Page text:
Overall, the Eastern Mediterranean Region remains a global hotspot as well, representing 5 of the top 10 countries in terms of per capita incidence : Bahrain (#1), Qatar (#2), Oman (#4), Kuwait (#8), and Saudi Arabia (#10). Additionally, nearby Armenia is #5. Notably, Bahrain overtook Qatar as #1 globally in terms of per capita daily incidence. Qatar’s per capita daily incidence has decreased by nearly 60% since May 31. The region also includes several notable countries in terms of total daily incidence . In addition to Pakistan, Saudi Arabia is #11, Iran is #13, and several other countries in the region are reporting more than 1,000 new cases per day .

South Africa is among the top countries globally in terms of both per capita (#11) and total daily incidence (#5). South Africa reported its 5 highest daily incidence over the past 5 days, and its daily incidence has nearly doubled since June 19.

The US CDC reported 2.50 million total cases (44,703 new) and 125,484 deaths (508 new). The CDC reported the United States’ 2 highest daily totals over the past 2 days, and 4 of the top 5 over the past 4 days. In total, 19 states (increase of 1) and New York City reported more than 40,000 total cases, including California and New York City with more than 200,000; New Jersey and New York state with more than 170,000; and Florida, Illinois, and Texas with more than 130,000. Following an overall decrease in daily incidence from mid-April through the end of May, the United States’ national COVID-19 incidence is clearly increasing. The United States’ daily incidence has nearly doubled since June 9, up from 20,338 new cases per day to 38,006 ( 7-day average ).

The Johns Hopkins CSSE dashboard reported 2.56 million US cases and 125,927 deaths as of 12:30pm on June 29.

US EPIDEMIC & RESPONSE Numerous US states have begun to slow reopening or reverse course by suspending efforts to progress through recovery plans or re-instituting previously lifted policies and strengthening statewide or local restrictions in order to mitigate community transmission risk and ensure sufficient health system capacity.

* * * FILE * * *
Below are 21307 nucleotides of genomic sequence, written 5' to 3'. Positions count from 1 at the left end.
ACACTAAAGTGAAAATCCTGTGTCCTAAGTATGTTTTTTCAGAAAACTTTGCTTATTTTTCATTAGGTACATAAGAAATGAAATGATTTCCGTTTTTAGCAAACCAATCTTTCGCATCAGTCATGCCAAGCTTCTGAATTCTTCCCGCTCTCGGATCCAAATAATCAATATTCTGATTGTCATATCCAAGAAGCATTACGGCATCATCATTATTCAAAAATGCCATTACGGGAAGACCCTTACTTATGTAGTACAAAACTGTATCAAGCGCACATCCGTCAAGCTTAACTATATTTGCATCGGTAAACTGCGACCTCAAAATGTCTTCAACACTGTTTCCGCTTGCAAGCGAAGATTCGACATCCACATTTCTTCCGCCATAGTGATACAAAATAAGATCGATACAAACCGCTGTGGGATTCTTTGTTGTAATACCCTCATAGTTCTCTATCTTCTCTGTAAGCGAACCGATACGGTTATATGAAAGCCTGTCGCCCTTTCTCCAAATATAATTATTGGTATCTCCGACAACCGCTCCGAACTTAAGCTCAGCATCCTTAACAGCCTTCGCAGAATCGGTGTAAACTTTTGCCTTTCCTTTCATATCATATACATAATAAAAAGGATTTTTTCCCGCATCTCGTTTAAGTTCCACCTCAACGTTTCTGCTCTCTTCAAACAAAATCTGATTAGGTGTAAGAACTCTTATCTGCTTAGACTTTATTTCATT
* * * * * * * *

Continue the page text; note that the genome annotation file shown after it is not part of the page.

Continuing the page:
Following weeks of increasing COVID-19 incidence, hospitalizations, and test positivity , Florida Governor Ron DeSantis issued an executive order reversing some recent efforts to ease social distancing restrictions. Notably, the order, issued on Friday, prohibits on-site consumption of alcohol at bars statewide , which some state officials have blamed for statewide increases in transmission . Florida has reported its 6 highest daily case counts over the past 6 days, including its record of 9,557 on June 26. The Florida Department of Health only reports current COVID-19 hospitalizations (as opposed to providing a longer-term display); however, the Florida Agency for Health Care Administration indicates that 23.2% of the state’s adult intensive care unit (ICU) beds are available as of today, which would rank it #48, ahead of only Rhode Island and Arizona—according to analysis by COVID Exit Strategy . In terms of testing, Florida’s positivity increased from 2% for the week of May 17 to 11.7% last week, and it is currently 15.5%, according to the Johns Hopkins SARS-CoV-2 testing dashboard . Like Texas last week, reinstituting social distancing restrictions represents a major shift for Florida, which implemented restrictions later than many states and began lifting them earlier and more aggressively than many states. While Florida reported promising COVID-19 trends for several weeks, health officials and experts warned that increased social interaction could facilitate increased community transmission.